Do you smell POO?

Do you smell POO?

 

Summer Vaca, Back in the Day

Happy 4th of July folks!  Rising to the “Remember the Time – Summer Vacation Back in the Day” theme challenge (see Emily and Ashley’s link below), I’ve decided to finally explain the origin of my relationship with frogs.  As you’ve seen from previous posts, I DO NOT LIKE frogs.  They haunt my travels and have an almost supernatural tendency to die in my presence.

As I recall, I was roughly 11 or 12 years old the summer our family went camping in Vermont.  We packed 2 parents and 5 kids into the converted little school bus, and drove for hours and hours and hours.  We arrived at a primitive campsite in the woods (probably a State Park) and set up tents  – only parents were allowed to sleep in the bus.  When I say “primitive” campsite, I’m talking primitive in the old school way – this would have been 1969 or ’70.  There were a couple of outhouses, but no bath house, no sinks, no mirrors.  Pop explained that we DID have running water – the stream briskly flowing behind the camper.  So after spending a relatively uncomfortable night sleeping in the tent and having suffered through a camp breakfast (with apologies to Mom who was doing her best on an antiquated gas stove wedged into the short bus behind the driver’s seat), I groggily went to the stream to brush my teeth.  Pop had shown us how to use the “running water” for this chore and to spit downstream (more apologies to the environmentalists – it was a different era, okay?).  I knelt in the rocky sand at the edge of the stream, more focused on my sore knees than anything else.  I dipped my toothbrush into the water as it rushed over upstream rocks, pooling into a small depression in front of me.  My action apparently disturbed the quiet waters at the bottom of the pool . . . and a large, dead, bullfrog popped to the surface – just AFTER I’d put the wet toothbrush into my mouth.  What was a bullfrog doing in a mountain stream?  Who knew?  Who cared? All I knew was that in my mouth was something that had touched a bloated dead carcass!  The screams of a pre-teen female in total hysteria echoed throughout the woods for more than a few minutes.  To this day, I have no memory of what happened after this incident – that camping trip was OVER in my mind and it was many, many years before I went camping again!

Zebra Gardenhttp://zebragarden.me/2013/07/01/introducing-rtt/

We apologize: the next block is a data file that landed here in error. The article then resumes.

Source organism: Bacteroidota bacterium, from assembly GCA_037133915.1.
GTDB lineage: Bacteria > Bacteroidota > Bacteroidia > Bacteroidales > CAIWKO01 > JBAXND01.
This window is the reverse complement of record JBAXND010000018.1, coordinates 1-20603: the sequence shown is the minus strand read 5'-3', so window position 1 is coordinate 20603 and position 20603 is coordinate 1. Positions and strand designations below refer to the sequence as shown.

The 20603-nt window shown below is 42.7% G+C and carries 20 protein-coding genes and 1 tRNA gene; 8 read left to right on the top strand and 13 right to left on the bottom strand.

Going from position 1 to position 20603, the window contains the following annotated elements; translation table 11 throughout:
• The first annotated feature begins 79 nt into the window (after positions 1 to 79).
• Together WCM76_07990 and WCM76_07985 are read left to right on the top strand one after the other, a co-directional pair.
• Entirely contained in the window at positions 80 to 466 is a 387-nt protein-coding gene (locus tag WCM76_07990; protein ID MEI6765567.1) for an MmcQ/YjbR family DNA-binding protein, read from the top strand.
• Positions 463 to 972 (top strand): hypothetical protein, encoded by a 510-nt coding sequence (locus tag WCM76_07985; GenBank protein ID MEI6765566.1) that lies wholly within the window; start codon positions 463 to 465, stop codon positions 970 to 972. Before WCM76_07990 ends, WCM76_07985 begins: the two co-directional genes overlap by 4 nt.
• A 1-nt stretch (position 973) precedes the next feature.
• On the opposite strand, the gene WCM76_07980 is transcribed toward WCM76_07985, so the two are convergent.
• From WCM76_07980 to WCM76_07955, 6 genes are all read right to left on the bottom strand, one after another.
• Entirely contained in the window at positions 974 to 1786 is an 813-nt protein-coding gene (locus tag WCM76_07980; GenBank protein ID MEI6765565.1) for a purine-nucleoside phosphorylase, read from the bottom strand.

Photo Bomb

Just a bit of back story on today’s post.  It happened more than a month ago while we were in Charleston, SC.  I haven’t posted it before ’cause it’s not a story I’m proud of.  But Everett’s been itching to tell you himself.  So … today’s post is from the mouth of Everett.  Be warned.

It was a very nice sunny day and we were taking a pleasant bike ride through the Johns Island County Park, which has miles of paved bike paths along the salt marshes and through the woods.  Earlier in our ride, we’d gone past a small troop of girl scouts and their leaders who had spent the night in the park campground.  They were all about 10 or 12 years old, cute as buttons, and excited to be enjoying their first outdoor adventures.  As we came around a corner on the path later in the day, there they were again – posed on a park bench for a group photo.  Ethel, affected by the fresh air and thinking she was 20 knowing all the hip internet lingo, got it into her head to “photo bomb” the girls.  That’s when you jump uninvited into someone’s picture as a surprise and it apparently is all the rage amongst young folk (though I’ve got no idea why).  So off she rides, ready to plunge into the group photo with arms spread wide and a goofy grin on her face – forgetting that she’s never been too successful at balancing the bike even WITH both hands and her full attention.  I knew it was going to be a disaster, but one I couldn’t stop.  And it was.  Ethel went flying ass over teakettle onto the pavement, the bike flipped up and landed on her, the girl scouts froze in shock with eyes wide, and their leaders rushed to the rescue, as I stood shaking my head.  End results:  Girl scouts are probably emotionally scarred for life, but will never forget their trip to the park; Ethel is bruised from head to toe with skinned knees and palms, but luckily didn’t break anything this time; I had to repair the bike and get us back on the road. Worst of it was that the darned girl scout leaders never even took the photo.